Picky eaters

What if an underweight toddler is a picky eater? This is a typical problem with many toddlers, but is one that can be overcome.

It often takes offering a food 15 times before a picky eater will try the food. Try offering new foods to toddlers along with foods that they like and they will eventually experiment with the food.

Teach healthy eating

Provide three nutritious meals supplemented with two to three healthy snacks daily.

Eat Healthy

Be a role model by eating a healthy, balanced and varied diet.

Mercury and ADHD

Nearly all fish and shellfish contain traces of mercury, which can zap kids’ ability to think and concentrate. For children, these potential side effects occur with much lower levels of exposure than for adults. Kids with ADHD to avoid high mercury fish including shark, swordfish, king mackerel, and tilefish.

Curb treats for good behavior

Curb the tendency of rewarding your toddler with a treat whenever he/she does well, as this will make him/her develop an unhealthy emotional relationship with food.

Toddler serving size

The typical serving size for a toddler is about 1/4 of what an adult size serving would be, so you would only expect a toddler to eat 1/4 of a slice of bread, 1-2 tablespoons of vegetables, or 1 ounce of meat.

Getting past the “picky-eater” stage

If your child is going through a picky-eater stage, invite over a friend who is the same age or slightly older whom you know “likes to eat”. Your child will catch on. Group feeding lets the other kids set the example.

Six servings of grains

Kids ages 12-24 mos need at least 6 servings of grains each day, so snack time is definitely a prime opportunity to sneak some in. Cheerios and other low-sugar cereals are a great quick and easy option.

Sippy cups and excess

Toddlers that are allowed to carry their bottle or sippy cup of milk around all day can actually over drink.

Coconut milk is not real milk

Coconut milk is not really milk and doesn’t provide the same nourishment as normal milks. It contains a lot of fat and provides little else of value to the diet and cannot be used to replace other milks.

Milk guidelines

When deciding on the milk to give your child follow these guidelines: Give full cream milk to children between 1 and 2 years of age. Whole milk has 4% fat. Children over 2 years of age do not need full cream milk.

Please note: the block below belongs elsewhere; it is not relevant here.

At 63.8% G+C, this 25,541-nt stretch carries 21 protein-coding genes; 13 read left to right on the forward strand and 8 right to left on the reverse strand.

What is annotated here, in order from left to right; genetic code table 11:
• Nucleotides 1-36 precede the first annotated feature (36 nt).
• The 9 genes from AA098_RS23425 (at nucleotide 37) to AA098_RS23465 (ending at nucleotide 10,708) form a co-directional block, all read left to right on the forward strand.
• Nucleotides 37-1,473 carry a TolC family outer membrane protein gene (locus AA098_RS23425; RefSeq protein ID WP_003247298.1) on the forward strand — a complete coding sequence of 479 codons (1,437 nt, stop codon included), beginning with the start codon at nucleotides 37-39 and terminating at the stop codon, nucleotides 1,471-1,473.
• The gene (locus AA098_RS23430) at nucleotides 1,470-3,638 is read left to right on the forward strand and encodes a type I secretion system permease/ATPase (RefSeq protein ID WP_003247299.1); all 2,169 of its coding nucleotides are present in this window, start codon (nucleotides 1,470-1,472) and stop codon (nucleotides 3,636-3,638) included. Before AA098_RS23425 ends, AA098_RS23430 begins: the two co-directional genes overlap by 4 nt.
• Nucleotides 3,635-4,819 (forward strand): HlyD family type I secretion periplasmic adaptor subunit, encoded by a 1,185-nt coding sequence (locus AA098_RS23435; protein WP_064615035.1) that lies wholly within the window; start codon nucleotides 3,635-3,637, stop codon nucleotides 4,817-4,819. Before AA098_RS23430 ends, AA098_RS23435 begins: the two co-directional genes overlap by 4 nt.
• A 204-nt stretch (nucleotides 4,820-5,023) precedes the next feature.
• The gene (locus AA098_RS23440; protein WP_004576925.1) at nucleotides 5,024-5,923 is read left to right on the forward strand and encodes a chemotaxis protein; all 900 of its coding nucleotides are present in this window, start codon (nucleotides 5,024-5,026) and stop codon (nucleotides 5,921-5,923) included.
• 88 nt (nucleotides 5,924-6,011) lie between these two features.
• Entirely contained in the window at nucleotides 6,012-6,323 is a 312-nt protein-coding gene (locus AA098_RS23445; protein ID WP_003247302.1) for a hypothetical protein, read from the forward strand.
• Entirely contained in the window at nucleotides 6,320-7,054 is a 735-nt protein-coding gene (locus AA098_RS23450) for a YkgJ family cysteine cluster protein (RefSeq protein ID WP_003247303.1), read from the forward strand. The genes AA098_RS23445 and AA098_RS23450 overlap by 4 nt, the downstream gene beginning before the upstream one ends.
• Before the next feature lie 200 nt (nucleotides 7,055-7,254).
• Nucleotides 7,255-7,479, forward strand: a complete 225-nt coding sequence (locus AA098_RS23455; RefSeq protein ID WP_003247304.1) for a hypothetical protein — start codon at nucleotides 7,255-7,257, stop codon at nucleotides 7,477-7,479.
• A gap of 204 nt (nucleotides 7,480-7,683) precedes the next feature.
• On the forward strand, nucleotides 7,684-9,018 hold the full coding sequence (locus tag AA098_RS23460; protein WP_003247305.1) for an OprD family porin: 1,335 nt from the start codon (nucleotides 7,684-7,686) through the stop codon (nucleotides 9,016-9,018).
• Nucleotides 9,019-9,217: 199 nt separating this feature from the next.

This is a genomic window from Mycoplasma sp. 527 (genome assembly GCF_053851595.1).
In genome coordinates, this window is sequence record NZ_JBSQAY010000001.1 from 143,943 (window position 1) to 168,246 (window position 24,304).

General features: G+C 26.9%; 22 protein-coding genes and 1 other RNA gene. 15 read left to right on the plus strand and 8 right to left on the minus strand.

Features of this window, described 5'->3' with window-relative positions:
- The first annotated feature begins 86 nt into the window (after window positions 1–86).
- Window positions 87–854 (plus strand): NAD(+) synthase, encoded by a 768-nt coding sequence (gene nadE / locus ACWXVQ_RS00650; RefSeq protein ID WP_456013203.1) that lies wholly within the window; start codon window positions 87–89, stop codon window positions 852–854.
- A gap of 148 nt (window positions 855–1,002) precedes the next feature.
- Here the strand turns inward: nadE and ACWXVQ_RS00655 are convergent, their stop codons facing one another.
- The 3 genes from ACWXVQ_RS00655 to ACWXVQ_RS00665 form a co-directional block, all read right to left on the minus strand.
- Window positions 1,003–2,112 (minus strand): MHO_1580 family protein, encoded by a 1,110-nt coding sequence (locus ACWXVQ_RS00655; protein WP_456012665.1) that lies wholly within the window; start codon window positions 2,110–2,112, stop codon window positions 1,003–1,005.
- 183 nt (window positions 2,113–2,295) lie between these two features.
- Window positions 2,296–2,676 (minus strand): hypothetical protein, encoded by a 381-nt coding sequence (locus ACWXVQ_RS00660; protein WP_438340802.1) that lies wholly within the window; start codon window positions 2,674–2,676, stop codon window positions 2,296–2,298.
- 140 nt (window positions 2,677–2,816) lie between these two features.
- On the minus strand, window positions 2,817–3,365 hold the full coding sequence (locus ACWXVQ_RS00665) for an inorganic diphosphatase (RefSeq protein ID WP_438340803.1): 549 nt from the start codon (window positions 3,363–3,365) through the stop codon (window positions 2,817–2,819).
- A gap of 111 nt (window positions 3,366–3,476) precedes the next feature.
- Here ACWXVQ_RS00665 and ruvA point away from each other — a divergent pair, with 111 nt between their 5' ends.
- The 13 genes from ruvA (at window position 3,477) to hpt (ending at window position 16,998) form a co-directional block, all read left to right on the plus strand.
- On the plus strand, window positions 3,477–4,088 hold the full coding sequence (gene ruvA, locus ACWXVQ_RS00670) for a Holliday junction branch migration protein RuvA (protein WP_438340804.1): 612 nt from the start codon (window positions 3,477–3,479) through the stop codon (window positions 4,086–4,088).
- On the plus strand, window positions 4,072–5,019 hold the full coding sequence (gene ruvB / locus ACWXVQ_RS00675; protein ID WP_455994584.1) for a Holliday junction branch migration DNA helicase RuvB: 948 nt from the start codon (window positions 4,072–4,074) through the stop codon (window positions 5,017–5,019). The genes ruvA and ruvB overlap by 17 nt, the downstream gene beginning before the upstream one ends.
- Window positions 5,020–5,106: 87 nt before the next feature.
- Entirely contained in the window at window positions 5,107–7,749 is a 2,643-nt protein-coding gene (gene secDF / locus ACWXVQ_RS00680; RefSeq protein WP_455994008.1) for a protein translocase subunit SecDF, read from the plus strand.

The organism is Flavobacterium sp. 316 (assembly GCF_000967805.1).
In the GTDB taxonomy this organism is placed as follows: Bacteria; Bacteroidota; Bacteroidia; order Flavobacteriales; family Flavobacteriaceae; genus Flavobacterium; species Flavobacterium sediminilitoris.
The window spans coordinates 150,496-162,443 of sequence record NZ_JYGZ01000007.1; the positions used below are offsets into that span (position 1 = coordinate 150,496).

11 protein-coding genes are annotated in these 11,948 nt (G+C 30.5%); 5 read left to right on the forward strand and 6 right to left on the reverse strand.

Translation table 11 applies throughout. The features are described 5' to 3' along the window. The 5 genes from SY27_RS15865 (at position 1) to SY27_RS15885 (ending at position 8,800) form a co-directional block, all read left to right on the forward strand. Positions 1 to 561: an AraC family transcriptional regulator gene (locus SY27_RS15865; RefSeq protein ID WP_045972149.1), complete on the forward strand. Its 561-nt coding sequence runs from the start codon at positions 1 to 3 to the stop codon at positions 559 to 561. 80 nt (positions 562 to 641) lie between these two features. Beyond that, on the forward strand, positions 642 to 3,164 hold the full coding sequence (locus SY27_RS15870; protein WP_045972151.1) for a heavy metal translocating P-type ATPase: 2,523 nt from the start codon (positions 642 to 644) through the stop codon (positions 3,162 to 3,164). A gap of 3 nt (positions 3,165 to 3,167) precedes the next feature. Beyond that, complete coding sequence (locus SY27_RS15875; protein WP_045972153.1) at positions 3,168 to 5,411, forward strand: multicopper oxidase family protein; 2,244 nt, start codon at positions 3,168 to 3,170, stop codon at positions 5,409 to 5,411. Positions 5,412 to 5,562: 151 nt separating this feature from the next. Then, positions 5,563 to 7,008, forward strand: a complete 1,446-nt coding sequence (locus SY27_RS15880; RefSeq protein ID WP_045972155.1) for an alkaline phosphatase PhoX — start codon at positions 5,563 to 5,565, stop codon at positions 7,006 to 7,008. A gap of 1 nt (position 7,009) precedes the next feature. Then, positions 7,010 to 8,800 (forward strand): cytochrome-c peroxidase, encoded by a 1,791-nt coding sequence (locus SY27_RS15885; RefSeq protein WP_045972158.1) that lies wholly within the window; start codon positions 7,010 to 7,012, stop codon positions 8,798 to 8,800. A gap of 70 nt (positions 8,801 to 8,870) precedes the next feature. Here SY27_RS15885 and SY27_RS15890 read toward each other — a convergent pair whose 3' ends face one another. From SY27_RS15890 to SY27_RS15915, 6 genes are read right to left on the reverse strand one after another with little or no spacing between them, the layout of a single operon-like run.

Growth and diet in child’s second year

Growth slows down in a child’s second year. This means toddlers often have smaller appetites and need less food.

When tots start eating meat

Meat is started somewhere between 9 and 12 months of age. By age 1, she should be consuming about 2 servings from the meat, poultry, fish, dry beans and eggs group per day.

Toddlers and meal time

Most toddlers will not eat three meals a day but will generally prefer to eat 5 to 6 smaller meals.

Weaning of the bottle

By the end of the first year, your child may be well onto the cup and off the bottle. Introducing a cup should be done slowly. Start by giving water or juice in a cup.

Limiting liquids

If your toddler is drinking too much milk and/or juice, she may be too full to eat, so follow the typical recommendations of 16-24 ounces of milk and 4-6 ounces of juice.

Healthy snacks are the key

For picky eaters between the ages of 1 and 3, healthy snacks at regular intervals are key. Toddlers have small appetites, so they won’t eat much at each meal.

Sugars in drinks

Many foods and drinks have sugar added to them. For a sweet treat, pick foods that are naturally sweet, such as strawberries, honey and pineapple, rather than cakes or biscuits.

Think fresh!

Serve as much fresh food as possible. When our babies are small we tend to stew apples, pears and other fruit, but when they no longer need to have mushy food, transition to fresh fruits.

Don’t replace food with fluids

Prevent your toddler from filling up on excessive fluids before meals. Offering sips of water or milk to quench thirst is fine.